“I don’t feel unsafe in this neighborhood, and basically, that’s because we have built so many relationships,” she said. “Most of the people who live in this neighborhood feel this way.”
An idea starts to spread

Rosanne Graef, president of the West End Neighborhood Association, said they are looking to have some manner of crime watch program up and running by the end of summer. Allowing for a minor tweak here and there, she said their program framework would likely follow the crime watch put together in East Bayside. “Why reinvent the wheel if we already have something that works?”

She and other WENA officials envision the crime watch as one part of a broader campaign to pick up trash, stamp out graffiti and hopefully get more residents to pitch in. “It’s just another chance for involvement and another chance for people to own their neighborhood,” she said.

Miller, the Parkside neighorbood watch coordinator, said they are working with business and seeking donations but hope to begin their neighborhood watch later this spring or early summer. While the kick-off of the group may go largely unnoticed, she expects the results will be felt quickly by residents and criminals.

“It’s not really a tangible thing. I mean, you won’t see people roaming neighborhood with mag lights and batons,” she says. “But it lets residents know something is being done and for people doing illegal activiity, it lets them know someone is watching.”
A sense of community

East Bayside neighborhood officials have used the crime watch to build community and introduce residents to their neighbors. In addition to the association meetings and quarterly crime watch meetings, Ray said, she and others will start going door-to-door again to get more residents signed up. They will also hold a spoken word poetry event, block parties, potluck dinners and maybe even a police versus residents pickup basketball game.

“The activities are designed to get people out and get them to know each other. Someone who is more comfortable in the neighborhood … is more likely to take care of it, is more likely to pick up trash, and call police. A neighborhood that’s cared for, that’s watched over, is a neighborhood with less crime.


CHIEF CRAIG: I will look to every community member

May 2, 2009

Portland’s 18th Chief of Police:  James Craig 

As we move forward, I will look to every community member for support in assisting us in making a difference in every Portland neighborhood

John Patriquin/Staff Photographer
John Patriquin/Staff Photographer



Police Chief James Craig speaks after being sworn in Friday. Craig emphasized involving officers in the community.
John Patriquin/Staff Photographer
John Patriquin/Staff Photographer
James Craig is sworn in as Portland’s 18th police chief Friday by City Clerk Linda Cohen in the State of Maine Room at Portland City Hall. He replaces Tim Burton, who left in August.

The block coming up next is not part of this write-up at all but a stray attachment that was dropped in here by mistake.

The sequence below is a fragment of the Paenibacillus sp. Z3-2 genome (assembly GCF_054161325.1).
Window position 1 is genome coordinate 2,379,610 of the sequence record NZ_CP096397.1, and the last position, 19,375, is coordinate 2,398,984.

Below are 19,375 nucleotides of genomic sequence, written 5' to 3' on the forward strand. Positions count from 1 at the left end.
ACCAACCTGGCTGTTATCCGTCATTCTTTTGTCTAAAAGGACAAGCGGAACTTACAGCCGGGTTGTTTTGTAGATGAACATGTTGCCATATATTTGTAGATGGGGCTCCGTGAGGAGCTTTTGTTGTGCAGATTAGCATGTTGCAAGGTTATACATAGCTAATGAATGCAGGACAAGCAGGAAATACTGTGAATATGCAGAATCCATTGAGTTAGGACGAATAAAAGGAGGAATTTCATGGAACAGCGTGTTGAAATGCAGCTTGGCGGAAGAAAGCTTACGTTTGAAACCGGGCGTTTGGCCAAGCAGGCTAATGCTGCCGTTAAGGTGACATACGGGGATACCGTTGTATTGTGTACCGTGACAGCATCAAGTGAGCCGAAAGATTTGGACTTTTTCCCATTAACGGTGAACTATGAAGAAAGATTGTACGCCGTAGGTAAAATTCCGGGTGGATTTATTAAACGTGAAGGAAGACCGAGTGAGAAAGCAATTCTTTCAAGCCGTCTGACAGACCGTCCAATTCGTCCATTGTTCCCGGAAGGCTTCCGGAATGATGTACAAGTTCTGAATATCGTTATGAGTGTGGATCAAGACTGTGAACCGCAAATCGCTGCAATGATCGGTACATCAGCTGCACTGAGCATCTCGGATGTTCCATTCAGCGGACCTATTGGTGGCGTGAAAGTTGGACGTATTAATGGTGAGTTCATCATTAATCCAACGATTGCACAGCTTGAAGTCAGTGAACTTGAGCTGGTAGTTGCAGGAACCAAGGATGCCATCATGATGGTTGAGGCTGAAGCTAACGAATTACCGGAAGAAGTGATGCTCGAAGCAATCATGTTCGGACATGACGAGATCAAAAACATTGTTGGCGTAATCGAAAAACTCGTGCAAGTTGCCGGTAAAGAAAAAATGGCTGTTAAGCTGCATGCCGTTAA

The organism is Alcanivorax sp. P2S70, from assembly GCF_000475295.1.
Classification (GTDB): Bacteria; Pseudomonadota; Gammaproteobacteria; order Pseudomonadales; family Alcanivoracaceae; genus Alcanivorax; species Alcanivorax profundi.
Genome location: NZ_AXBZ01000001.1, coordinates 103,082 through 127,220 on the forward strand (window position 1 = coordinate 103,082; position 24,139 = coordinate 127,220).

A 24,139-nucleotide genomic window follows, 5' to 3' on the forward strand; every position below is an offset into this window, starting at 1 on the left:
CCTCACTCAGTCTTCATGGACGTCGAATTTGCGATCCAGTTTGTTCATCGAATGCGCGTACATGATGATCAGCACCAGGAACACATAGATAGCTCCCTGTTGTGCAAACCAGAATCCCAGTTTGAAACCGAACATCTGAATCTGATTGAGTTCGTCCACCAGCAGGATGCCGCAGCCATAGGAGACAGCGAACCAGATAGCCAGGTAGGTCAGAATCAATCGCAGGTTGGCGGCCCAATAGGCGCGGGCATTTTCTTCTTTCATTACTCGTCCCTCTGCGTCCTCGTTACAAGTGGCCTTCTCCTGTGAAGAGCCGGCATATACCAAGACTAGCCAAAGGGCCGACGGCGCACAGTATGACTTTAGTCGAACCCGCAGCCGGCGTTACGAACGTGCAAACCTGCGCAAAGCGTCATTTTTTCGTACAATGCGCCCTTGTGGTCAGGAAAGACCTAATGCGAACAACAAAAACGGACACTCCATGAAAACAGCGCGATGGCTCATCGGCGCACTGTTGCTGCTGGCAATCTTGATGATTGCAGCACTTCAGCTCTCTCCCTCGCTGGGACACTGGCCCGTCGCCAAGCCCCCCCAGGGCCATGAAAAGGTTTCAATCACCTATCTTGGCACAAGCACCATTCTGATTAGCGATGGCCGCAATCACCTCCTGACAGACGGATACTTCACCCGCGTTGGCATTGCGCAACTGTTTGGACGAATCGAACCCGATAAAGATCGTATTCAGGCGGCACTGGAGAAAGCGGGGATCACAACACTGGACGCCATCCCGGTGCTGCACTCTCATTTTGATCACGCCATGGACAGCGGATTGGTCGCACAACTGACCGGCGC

John Patriquin/Staff Photographer
John Patriquin/Staff Photographer
New Portland Police Chief James Craig has his badge pinned on his uniform by his wife, Mary, daughter Erica and his smiling mother, Eleanor Craig, after his swearing-in ceremony Friday at Portland City Hall.
Portland Press HeraldMay 2, 2009

New chief takes charge

James Craig wants to inspire his officers, strengthen ties with community groups and ‘make a difference’ in the city.

By DAVID HENCH, Staff Writer  [ Portland Press Herald

PORTLAND — Emotion welled up inside James Craig after he was sworn in Friday as Portland’s 18th police chief.

Moments after the ceremony naming him the first African-American to lead the state’s largest municipal police force, Craig recalled his best friend, Randy Simmons, the fellow Los Angeles officer who gave him the nickname “governor” because he knew Craig was firmly set on the leadership track.

Simmons was killed in the line of duty last year. What made Simmons special, Craig recalled, was the work he performed with young people and neighborhood groups. At his funeral, the streets of South Los Angeles were lined with people of all ages mourning the loss of someone who made a difference.

“I have never seen such a going-away for an individual. It was almost presidential,” Craig said.

The experience validated Craig’s emphasis on involving officers in the community they serve. In his final year with the Los Angeles Police Department, Craig honored his friend by starting a boot camp for at-risk youths at a middle school.

In accepting the job as Portland’s new chief, Craig insisted he will be out among the citizens, meeting with community groups, neighborhood leaders and clergy.

“As we move forward, I will look to every community member for support in assisting us in making a difference in every Portland neighborhood,” Craig said.

Craig, 52, comes to Portland after 28 years with the Los Angeles police. He replaces Tim Burton, who left the department in August.

Craig was sworn in at the State of Maine Room in Portland City Hall, where City Clerk Linda Cohen administered the oath of office. Craig’s mother, wife and daughter ceremoniously pinned the chief’s badge to his Portland police uniform, while his father and other family members watched from the audience.